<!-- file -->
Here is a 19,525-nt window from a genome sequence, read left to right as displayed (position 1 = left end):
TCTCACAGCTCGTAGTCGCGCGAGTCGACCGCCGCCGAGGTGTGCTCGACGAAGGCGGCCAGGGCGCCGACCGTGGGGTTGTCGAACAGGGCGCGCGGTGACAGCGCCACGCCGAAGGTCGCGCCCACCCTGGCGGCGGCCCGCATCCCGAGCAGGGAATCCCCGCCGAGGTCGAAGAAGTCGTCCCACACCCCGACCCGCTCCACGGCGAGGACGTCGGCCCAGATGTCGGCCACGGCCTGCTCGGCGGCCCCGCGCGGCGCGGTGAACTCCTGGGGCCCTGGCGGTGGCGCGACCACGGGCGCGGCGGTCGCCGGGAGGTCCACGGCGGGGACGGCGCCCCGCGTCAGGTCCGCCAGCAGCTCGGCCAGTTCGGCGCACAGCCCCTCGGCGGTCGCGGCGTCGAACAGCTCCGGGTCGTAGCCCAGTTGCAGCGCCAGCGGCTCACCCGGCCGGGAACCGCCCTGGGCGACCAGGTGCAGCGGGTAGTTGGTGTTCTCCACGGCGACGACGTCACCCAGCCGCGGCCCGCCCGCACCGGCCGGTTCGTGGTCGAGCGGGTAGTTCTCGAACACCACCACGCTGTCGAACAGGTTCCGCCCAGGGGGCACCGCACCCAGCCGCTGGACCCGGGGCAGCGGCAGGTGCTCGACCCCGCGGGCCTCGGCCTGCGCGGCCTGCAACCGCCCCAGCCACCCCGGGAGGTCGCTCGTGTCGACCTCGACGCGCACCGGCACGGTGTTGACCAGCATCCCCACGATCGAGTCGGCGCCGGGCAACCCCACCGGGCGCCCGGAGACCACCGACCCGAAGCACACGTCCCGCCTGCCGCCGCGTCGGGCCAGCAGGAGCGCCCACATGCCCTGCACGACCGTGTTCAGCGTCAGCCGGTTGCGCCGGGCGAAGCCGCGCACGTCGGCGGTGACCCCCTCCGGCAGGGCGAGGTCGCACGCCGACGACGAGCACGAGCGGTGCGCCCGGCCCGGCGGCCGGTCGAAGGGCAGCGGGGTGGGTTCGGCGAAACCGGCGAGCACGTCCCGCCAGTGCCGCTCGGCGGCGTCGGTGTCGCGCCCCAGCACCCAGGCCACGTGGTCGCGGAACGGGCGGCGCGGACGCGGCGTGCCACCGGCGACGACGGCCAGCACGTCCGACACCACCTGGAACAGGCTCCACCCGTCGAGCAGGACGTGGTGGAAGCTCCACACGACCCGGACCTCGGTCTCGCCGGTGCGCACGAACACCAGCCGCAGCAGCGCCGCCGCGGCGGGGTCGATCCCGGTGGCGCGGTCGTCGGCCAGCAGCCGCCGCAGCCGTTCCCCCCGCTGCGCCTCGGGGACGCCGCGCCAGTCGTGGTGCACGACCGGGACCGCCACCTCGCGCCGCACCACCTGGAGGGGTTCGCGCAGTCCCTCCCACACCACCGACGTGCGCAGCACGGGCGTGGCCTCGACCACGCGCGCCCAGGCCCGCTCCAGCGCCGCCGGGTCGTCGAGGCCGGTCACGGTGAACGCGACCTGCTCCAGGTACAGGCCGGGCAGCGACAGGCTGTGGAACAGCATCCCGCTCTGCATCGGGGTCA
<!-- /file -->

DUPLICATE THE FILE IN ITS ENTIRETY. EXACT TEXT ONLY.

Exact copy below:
Here is a 19,525-nt window from a genome sequence, read left to right as displayed (position 1 = left end):
TCTCACAGCTCGTAGTCGCGCGAGTCGACCGCCGCCGAGGTGTGCTCGACGAAGGCGGCCAGGGCGCCGACCGTGGGGTTGTCGAACAGGGCGCGCGGTGACAGCGCCACGCCGAAGGTCGCGCCCACCCTGGCGGCGGCCCGCATCCCGAGCAGGGAATCCCCGCCGAGGTCGAAGAAGTCGTCCCACACCCCGACCCGCTCCACGGCGAGGACGTCGGCCCAGATGTCGGCCACGGCCTGCTCGGCGGCCCCGCGCGGCGCGGTGAACTCCTGGGGCCCTGGCGGTGGCGCGACCACGGGCGCGGCGGTCGCCGGGAGGTCCACGGCGGGGACGGCGCCCCGCGTCAGGTCCGCCAGCAGCTCGGCCAGTTCGGCGCACAGCCCCTCGGCGGTCGCGGCGTCGAACAGCTCCGGGTCGTAGCCCAGTTGCAGCGCCAGCGGCTCACCCGGCCGGGAACCGCCCTGGGCGACCAGGTGCAGCGGGTAGTTGGTGTTCTCCACGGCGACGACGTCACCCAGCCGCGGCCCGCCCGCACCGGCCGGTTCGTGGTCGAGCGGGTAGTTCTCGAACACCACCACGCTGTCGAACAGGTTCCGCCCAGGGGGCACCGCACCCAGCCGCTGGACCCGGGGCAGCGGCAGGTGCTCGACCCCGCGGGCCTCGGCCTGCGCGGCCTGCAACCGCCCCAGCCACCCCGGGAGGTCGCTCGTGTCGACCTCGACGCGCACCGGCACGGTGTTGACCAGCATCCCCACGATCGAGTCGGCGCCGGGCAACCCCACCGGGCGCCCGGAGACCACCGACCCGAAGCACACGTCCCGCCTGCCGCCGCGTCGGGCCAGCAGGAGCGCCCACATGCCCTGCACGACCGTGTTCAGCGTCAGCCGGTTGCGCCGGGCGAAGCCGCGCACGTCGGCGGTGACCCCCTCCGGCAGGGCGAGGTCGCACGCCGACGACGAGCACGAGCGGTGCGCCCGGCCCGGCGGCCGGTCGAAGGGCAGCGGGGTGGGTTCGGCGAAACCGGCGAGCACGTCCCGCCAGTGCCGCTCGGCGGCGTCGGTGTCGCGCCCCAGCACCCAGGCCACGTGGTCGCGGAACGGGCGGCGCGGACGCGGCGTGCCACCGGCGACGACGGCCAGCACGTCCGACACCACCTGGAACAGGCTCCACCCGTCGAGCAGGACGTGGTGGAAGCTCCACACGACCCGGACCTCGGTCTCGCCGGTGCGCACGAACACCAGCCGCAGCAGCGCCGCCGCGGCGGGGTCGATCCCGGTGGCGCGGTCGTCGGCCAGCAGCCGCCGCAGCCGTTCCCCCCGCTGCGCCTCGGGGACGCCGCGCCAGTCGTGGTGCACGACCGGGACCGCCACCTCGCGCCGCACCACCTGGAGGGGTTCGCGCAGTCCCTCCCACACCACCGACGTGCGCAGCACGGGCGTGGCCTCGACCACGCGCGCCCAGGCCCGCTCCAGCGCCGCCGGGTCGTCGAGGCCGGTCACGGTGAACGCGACCTGCTCCAGGTACAGGCCGGGCAGCGACAGGCTGTGGAACAGCATCCCGCTCTGCATCGGGGTCA